StaphylococcalIntoxication
S.aureusalong with many other staphylococci, are naturally present in nose, throat, skin, and hair(feathers) of healthy humans, animals, and birds.S.aureuscan be present in infections, such as cuts in skin and abscesses in humans, animals and birds, and cuts in hands and facial-erupted acne in humans.Food contamination generally occurs from these sources.
Toxins and toxin Production
Enterotoxigenicstrains ofS.aureusproduce seven different enterotoxins; A, B, C1, C2, C3, D, EThey are serologically distinct heat stable proteins of molecular weight 26-30kDa and differ in toxicity.Normal temperature and time used to process or cook foods do not destroy the potency of the toxins.Under optimum conditions of growth, toxins can be detected when a population has reached over a few million per gram or milliliter of food and within four hours.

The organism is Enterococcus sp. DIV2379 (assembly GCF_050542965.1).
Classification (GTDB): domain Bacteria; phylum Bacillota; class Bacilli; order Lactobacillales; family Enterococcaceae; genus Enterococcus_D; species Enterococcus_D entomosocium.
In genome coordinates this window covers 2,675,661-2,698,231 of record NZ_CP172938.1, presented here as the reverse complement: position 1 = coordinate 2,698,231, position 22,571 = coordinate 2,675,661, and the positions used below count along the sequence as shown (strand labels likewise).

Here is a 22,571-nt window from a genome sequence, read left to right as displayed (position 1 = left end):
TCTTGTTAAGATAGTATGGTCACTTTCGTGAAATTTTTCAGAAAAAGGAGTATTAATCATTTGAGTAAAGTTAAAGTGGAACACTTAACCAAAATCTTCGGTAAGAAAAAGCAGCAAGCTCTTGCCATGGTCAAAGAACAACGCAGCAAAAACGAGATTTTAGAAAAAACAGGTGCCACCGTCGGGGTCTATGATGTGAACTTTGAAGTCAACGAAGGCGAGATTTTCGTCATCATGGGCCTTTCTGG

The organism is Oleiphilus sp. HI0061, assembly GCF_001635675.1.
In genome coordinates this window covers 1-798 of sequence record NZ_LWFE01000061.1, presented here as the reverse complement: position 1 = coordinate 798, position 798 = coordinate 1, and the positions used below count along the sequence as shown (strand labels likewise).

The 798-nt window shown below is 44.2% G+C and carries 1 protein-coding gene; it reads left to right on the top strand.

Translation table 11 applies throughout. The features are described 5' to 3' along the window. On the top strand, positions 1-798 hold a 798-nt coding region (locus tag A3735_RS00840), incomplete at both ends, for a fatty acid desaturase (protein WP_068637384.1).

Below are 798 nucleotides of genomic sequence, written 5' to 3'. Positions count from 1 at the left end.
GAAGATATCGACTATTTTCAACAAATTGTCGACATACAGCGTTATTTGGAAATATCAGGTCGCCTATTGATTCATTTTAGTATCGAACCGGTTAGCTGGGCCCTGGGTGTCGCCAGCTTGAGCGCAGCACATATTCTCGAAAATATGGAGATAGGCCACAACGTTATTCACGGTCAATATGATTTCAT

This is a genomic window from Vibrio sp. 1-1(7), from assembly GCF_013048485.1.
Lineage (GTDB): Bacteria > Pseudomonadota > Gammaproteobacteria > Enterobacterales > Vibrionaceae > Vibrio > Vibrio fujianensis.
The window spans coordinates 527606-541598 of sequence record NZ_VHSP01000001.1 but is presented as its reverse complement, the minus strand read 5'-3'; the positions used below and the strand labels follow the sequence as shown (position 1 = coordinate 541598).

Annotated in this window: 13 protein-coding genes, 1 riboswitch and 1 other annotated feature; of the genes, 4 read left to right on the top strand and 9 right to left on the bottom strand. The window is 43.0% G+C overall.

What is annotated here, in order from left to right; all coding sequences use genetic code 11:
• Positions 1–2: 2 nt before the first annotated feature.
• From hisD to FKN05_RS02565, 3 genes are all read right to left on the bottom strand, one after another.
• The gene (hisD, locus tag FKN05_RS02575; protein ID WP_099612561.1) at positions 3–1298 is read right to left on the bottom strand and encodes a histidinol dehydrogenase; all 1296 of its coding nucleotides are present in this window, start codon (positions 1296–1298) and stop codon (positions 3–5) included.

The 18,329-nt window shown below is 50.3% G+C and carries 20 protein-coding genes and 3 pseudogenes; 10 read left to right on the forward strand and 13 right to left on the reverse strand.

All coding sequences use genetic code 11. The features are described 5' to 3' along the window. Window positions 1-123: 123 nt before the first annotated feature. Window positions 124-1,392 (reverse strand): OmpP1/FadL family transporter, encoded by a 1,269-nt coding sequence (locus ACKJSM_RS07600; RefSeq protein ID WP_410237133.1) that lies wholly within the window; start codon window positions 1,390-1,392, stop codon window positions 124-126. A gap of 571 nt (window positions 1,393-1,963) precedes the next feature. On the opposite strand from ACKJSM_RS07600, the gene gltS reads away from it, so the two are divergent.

Disease and Symptoms
A healthy adult has to consume 30 g or ml of a food containing 100-200 ng toxins produced by 1-2 million cells/g or ml; infants and old and sick individuals need lesser amounts.The symptoms occur within 2-4 hours and are directly related to the potency and amounts of toxin ingested and an individual resistance.The disease lasts for 1-2 days and is rarely fatal.The primary symptoms , from stimulation of the autonomic nervous system by the toxins, are salivation, nausea, vomiting, abdominal cramps and diarrhea.Secondary symptoms are sweating, chills, headache and dehydration.
Food Association
Food types involved in Staphylococcal food poisoning:PorkBakery productsTurkeyChickenEggsFishDairy productsFruitsEthnic foods
Identification Methods
Food or vomit samples are analyzed for the presence ofenterotoxigenicS.aureuscells and enterotoxins.Biological testing for enterotoxinAnimals(cat, monkeys, dogs) are given the enterotoxin preparation orally or it is injectedintraperitoneallyor intravenously. Vomiting symptoms by the test animals is a positive indication of the presence of staphylococcal enterotoxin.Serological MethodsThe enterotoxin are purified and examined by one of the several immunological methodse.gELISA.